Four and a half years ago, oil company executives negotiated for drilling rights at our dining room table. We are ranchers with some mineral rights and the drilling clamor was well underway in the West. Talk turned to the future, and they suggested our 19-year-old son postpone college. "Buy him a backhoe!" they urged.
We remembered the last boom, which ended with a bang, not a whimper, on May 2, 1982. We were herding our own sheep, moving toddlers from winter desert to summer high country, while all around us, drilling dominated the local economy.
Today, we have grown children and are fighting the fight to stay on the ranch established six generations ago. Oil and gas has long been a part of our Wyoming community. In recent years, it again swept everything before it.
When we moved a sheep camp or checked our desert cows, semis and tankers swarmed the roads. Backcountry vistas were dotted with drilling rigs. Beer cans lined highways and two-tracks alike, and formed pyramids outside the man camps which sprang up to house new workers.
This boom, we were assured — everyone in the oil patch was assured — would last 50, 70, 100 years. Young people found jobs, found a future at home. They did not have to migrate to faraway places and long for the mountains, for the West's open spaces.
Ranchers who had struggled with up-and-down commodity prices turned their hand to providing services and property to energy companies, bringing in welcome capital. Families with long-dormant mineral rights found land men appearing at their door and checks appearing in the mail. Drilling rigs came in, one semi-truck following another, like ducks, filling the horizons with tall metal structures that looked as permanent as the Eiffel Tower.
Our communities morphed from generally sleepy burgs to boomtowns. Employers couldn't find workers to serve the huge increase in demand. Tiny towns like Wamsutter, Wyo., population formerly 261, suddenly transformed from a gas stop on Interstate 80 to a center for the new oil economy.
Semis exiting at Wamsutter's one exchange backed up onto the interstate, seeking transit to the energy fields to the north and south.
In the meantime, those of us who live and work on this landscape tried to adjust, tried to understand this massive shift. Our ranching operation leads us, and our animals, from the mountainous high country in the summer months to the sagebrush country of the desert in the winter months. This long trail covers some 150 miles, spring and fall, across a broad countryside — the same countryside that boiled with energy development.
We found mudpots erupting in the coalbed methane fields. These mudpots, we were instructed by both the BLM and our state government, had always been there. Institutional memories of ranchers, trappers, recreationists held no weight.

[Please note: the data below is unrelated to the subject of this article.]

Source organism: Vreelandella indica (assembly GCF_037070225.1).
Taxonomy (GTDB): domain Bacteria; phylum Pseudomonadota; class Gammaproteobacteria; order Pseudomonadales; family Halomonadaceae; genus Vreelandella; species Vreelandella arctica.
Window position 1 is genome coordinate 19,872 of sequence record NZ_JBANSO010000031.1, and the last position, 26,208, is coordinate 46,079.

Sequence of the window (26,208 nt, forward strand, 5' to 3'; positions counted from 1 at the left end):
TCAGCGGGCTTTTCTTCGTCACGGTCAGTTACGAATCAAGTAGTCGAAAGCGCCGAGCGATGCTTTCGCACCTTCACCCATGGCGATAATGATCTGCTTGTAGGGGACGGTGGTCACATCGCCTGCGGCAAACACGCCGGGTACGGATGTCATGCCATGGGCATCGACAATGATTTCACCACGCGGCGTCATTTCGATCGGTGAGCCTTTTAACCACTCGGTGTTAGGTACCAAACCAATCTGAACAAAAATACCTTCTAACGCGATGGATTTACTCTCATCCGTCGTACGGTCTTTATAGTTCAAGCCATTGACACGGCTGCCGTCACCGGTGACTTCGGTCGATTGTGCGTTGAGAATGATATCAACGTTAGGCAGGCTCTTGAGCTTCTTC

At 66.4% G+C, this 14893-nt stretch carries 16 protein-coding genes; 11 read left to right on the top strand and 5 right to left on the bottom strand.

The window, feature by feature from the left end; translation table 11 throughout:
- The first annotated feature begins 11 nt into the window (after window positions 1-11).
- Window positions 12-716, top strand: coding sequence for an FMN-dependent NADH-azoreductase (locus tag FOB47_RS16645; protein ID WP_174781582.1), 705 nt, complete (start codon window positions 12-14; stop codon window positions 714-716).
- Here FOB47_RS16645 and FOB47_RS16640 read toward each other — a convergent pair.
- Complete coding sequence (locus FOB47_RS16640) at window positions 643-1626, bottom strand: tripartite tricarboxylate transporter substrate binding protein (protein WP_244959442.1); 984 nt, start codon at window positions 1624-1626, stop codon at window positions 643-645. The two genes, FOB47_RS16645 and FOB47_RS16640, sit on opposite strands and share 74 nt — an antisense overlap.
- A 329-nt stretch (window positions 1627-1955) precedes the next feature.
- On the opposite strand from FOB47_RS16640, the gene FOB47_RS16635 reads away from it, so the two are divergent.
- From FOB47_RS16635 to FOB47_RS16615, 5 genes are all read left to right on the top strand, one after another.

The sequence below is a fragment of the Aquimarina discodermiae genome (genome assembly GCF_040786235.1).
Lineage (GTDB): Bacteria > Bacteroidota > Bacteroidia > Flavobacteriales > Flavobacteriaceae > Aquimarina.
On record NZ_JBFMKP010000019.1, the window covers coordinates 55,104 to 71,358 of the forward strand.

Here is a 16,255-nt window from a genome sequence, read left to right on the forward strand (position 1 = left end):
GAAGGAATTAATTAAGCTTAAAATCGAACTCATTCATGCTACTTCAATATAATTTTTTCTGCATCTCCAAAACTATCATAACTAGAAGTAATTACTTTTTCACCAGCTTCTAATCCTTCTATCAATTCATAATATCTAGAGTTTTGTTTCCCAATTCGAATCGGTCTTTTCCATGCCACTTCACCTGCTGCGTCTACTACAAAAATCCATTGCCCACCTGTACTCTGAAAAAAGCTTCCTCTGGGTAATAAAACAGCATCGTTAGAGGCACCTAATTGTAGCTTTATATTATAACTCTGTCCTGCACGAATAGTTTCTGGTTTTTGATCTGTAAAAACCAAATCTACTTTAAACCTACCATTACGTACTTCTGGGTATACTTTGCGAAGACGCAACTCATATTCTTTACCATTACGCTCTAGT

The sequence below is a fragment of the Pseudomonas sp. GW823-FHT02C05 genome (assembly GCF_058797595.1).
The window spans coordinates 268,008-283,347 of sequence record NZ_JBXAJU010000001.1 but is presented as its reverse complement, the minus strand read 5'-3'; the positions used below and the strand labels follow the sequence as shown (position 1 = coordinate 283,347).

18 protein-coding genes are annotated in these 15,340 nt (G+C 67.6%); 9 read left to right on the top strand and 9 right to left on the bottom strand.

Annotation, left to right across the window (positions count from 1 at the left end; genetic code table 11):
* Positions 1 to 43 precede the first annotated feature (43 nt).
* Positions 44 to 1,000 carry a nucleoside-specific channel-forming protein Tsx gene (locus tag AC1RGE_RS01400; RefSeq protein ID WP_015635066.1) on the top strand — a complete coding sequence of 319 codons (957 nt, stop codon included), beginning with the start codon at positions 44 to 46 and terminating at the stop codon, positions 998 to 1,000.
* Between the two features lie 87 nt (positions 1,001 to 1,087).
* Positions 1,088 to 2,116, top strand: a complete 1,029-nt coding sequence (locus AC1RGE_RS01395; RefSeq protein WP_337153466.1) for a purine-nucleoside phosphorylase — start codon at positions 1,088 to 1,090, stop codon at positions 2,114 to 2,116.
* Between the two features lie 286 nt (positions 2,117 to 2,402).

Wildlife such as deer and elk, antelope and sage grouse, found their lives changed as well. Suddenly they found roads, dust, invasive weeds. Big game species met not only people and activity. They found poachers, who, unlike local hunters, shot at them with sudden and inexplicable impunity, sometimes leaving their heads mounted obscenely on rocks and brush.
All this activity, which was indeed providing much-needed energy to the nation, profoundly impacted the landscape. Reclamation is mandated by law, but was not happening. Pipelines, roads, well sites — all showed a moonscape of bare ground, or worse, a garden of invasive weeds, especially halogeton, poisonous to livestock.
The companies were trying, but they were hindered by drought, by inexperience. They found regulators who counted an attempt as success. Successful reclamation is the exception, not the rule.
Into this situation, oil prices dropped precipitously. It turned out that oil prices had been driven artificially high by speculation. When the economy imploded, so did oil prices.
The effect on our communities throughout the oil patch is not positive. Folks who had invested in heavy equipment, in building new housing, who had taken truck-driving jobs, found that the boom had busted. Young men and women with high-paying jobs found themselves unemployed. My cousin, who recently bought the ranch adjoining his, found his water trucks idle.
Those of us who live and work and recreate in the West's open spaces are left with a radically changed economy and culture, and a radically disturbed landscape. Now what? We still need energy and we still need a healthy landscape.
Our son? He is graduating with a degree in environment and natural resources. He plans to work with us in the landscape reclamation business.
Sharon Salisbury O'Toole is a rancher, writer and poet from the Little Snake River Valley, near Savery, Wyo. She and her family raise cattle, sheep, dogs, horses and children on their sixth-generation ranching operation.